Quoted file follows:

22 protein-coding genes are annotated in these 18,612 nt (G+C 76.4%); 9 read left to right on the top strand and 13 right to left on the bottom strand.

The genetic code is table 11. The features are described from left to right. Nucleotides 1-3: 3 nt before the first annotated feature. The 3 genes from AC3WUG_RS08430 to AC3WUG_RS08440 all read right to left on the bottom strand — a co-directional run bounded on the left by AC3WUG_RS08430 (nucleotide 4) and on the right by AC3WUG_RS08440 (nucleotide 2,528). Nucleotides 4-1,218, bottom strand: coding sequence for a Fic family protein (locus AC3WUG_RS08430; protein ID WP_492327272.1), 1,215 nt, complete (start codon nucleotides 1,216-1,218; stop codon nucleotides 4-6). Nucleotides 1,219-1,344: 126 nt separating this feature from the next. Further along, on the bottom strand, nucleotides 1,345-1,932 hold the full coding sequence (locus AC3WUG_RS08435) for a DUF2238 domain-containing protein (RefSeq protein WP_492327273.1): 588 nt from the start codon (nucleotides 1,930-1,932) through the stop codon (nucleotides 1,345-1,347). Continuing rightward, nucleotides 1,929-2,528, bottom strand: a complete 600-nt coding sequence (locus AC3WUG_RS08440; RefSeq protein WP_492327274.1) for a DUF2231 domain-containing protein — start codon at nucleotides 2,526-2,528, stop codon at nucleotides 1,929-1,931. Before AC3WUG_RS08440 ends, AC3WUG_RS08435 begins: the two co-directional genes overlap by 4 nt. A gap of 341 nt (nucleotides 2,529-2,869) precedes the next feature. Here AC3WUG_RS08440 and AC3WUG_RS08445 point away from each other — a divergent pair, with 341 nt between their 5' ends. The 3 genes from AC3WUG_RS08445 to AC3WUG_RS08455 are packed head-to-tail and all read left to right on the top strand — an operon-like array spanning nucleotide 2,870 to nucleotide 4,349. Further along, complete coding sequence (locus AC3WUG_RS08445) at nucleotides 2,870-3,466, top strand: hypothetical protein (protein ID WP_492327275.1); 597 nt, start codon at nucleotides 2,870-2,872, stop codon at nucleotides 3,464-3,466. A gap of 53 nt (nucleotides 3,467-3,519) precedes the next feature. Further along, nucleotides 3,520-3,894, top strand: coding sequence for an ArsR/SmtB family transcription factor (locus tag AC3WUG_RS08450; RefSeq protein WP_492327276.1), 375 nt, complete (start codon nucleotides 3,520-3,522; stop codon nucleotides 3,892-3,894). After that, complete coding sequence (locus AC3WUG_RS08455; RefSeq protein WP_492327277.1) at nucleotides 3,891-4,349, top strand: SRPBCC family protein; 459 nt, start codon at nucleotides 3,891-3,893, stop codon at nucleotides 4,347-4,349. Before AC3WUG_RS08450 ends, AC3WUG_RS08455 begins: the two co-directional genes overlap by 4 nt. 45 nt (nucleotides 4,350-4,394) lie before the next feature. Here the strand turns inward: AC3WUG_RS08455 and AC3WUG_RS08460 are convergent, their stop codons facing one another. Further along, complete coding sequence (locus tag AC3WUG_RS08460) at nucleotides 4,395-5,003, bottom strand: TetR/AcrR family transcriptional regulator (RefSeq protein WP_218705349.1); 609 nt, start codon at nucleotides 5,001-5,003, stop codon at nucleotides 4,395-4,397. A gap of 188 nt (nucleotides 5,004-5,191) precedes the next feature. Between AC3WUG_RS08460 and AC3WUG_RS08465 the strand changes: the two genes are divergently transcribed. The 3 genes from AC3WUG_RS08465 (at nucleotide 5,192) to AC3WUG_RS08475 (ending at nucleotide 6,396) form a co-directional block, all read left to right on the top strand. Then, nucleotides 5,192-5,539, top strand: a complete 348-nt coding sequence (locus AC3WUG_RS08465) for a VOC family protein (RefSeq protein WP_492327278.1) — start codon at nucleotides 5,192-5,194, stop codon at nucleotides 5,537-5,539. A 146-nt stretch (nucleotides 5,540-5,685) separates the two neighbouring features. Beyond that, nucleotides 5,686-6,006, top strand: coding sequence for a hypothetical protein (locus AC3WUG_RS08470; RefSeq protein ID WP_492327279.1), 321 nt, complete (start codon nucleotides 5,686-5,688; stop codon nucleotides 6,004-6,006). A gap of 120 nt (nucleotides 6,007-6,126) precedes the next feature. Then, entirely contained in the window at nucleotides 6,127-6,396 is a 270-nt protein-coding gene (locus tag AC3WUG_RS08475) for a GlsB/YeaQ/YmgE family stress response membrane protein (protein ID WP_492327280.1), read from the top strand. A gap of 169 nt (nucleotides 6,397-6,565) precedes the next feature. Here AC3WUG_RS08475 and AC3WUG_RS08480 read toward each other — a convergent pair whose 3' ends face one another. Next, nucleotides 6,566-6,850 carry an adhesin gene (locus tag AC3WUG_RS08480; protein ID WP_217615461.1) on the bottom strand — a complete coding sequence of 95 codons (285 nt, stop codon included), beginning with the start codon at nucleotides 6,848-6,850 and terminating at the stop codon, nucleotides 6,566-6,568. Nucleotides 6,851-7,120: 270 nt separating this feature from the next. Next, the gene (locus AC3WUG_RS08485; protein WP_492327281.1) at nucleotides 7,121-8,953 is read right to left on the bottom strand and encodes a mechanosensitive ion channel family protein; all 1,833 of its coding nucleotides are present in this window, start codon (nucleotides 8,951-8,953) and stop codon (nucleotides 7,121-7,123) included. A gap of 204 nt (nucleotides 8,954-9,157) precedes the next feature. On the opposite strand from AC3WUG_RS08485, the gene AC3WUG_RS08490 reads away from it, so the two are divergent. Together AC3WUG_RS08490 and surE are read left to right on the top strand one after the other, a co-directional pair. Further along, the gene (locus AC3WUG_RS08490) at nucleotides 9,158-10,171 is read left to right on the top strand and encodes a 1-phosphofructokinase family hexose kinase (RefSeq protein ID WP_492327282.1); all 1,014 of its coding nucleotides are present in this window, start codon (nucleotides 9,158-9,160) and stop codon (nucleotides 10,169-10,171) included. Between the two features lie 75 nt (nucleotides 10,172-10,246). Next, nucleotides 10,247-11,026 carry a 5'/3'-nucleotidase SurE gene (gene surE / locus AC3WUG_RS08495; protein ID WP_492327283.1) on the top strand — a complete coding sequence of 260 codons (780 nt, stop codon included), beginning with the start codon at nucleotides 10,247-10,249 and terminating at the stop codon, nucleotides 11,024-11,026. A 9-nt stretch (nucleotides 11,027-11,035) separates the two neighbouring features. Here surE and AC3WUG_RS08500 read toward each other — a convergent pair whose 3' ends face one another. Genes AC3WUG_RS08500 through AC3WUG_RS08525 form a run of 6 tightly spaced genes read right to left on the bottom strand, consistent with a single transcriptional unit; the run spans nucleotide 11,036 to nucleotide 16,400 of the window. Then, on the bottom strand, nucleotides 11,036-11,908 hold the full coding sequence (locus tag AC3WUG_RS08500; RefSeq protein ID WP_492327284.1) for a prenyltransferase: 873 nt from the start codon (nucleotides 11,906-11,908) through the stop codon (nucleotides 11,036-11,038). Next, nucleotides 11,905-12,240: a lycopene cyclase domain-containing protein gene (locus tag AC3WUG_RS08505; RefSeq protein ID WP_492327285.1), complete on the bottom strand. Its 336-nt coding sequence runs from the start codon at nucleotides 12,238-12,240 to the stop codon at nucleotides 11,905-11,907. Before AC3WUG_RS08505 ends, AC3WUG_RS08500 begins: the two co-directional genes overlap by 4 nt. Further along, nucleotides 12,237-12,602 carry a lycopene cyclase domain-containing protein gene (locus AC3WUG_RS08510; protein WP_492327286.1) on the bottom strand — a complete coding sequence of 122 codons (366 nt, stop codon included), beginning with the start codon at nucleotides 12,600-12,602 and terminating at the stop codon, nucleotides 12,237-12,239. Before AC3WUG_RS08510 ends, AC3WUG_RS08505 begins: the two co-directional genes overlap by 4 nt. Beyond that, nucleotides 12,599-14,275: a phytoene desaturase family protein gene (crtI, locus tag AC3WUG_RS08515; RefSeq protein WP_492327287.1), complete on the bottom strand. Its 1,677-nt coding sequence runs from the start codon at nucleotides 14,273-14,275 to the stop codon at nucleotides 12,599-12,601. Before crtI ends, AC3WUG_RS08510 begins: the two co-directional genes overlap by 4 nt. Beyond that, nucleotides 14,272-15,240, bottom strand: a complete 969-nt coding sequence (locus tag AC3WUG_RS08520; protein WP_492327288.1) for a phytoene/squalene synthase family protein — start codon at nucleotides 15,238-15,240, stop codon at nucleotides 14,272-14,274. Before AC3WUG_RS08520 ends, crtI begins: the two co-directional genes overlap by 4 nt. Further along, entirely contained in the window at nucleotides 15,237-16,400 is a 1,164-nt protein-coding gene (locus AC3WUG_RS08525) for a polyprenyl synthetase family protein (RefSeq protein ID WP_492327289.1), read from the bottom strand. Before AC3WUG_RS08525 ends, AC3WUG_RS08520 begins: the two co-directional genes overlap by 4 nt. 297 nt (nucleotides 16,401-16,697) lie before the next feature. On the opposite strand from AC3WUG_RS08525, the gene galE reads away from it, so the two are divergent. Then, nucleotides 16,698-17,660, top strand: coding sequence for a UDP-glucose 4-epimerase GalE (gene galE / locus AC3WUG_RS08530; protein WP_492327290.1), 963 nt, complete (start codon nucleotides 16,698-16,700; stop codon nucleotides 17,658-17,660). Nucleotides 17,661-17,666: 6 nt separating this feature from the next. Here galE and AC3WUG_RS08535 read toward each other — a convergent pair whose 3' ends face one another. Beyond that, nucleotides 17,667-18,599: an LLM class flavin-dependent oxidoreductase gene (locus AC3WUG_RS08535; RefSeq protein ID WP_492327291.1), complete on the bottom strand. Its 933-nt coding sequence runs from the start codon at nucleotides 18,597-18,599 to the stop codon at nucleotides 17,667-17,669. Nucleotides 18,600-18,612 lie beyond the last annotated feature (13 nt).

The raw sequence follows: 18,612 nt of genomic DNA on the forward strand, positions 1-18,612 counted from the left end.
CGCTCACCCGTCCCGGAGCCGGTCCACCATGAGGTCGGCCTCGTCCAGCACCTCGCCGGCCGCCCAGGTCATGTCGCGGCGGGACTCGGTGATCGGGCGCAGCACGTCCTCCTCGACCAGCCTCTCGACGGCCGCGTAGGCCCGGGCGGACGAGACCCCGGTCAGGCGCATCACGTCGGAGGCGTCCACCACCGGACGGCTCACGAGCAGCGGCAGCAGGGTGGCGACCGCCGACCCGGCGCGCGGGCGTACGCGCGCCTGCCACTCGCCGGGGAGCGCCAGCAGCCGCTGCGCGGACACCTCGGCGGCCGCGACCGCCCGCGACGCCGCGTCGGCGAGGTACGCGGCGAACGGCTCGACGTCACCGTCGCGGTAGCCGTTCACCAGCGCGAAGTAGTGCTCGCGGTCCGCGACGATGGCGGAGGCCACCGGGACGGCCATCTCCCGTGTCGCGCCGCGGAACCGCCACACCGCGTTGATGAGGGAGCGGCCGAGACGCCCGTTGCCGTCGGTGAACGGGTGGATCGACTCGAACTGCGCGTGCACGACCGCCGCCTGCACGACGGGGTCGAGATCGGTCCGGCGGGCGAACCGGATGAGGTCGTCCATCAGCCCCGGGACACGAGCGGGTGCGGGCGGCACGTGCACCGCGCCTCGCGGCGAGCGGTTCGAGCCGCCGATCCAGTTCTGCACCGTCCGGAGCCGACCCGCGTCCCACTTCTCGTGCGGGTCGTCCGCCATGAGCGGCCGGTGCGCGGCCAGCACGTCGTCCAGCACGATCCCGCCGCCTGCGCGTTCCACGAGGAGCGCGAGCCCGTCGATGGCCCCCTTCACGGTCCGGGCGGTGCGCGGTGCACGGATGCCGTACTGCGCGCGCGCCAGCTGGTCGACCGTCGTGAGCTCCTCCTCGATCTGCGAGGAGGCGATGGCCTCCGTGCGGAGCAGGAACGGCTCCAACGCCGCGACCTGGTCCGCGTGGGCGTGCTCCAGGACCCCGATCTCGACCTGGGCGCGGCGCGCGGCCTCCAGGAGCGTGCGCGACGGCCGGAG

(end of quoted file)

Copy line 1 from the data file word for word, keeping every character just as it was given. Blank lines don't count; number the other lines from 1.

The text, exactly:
22 protein-coding genes are annotated in these 18,612 nt (G+C 76.4%); 9 read left to right on the top strand and 13 right to left on the bottom strand.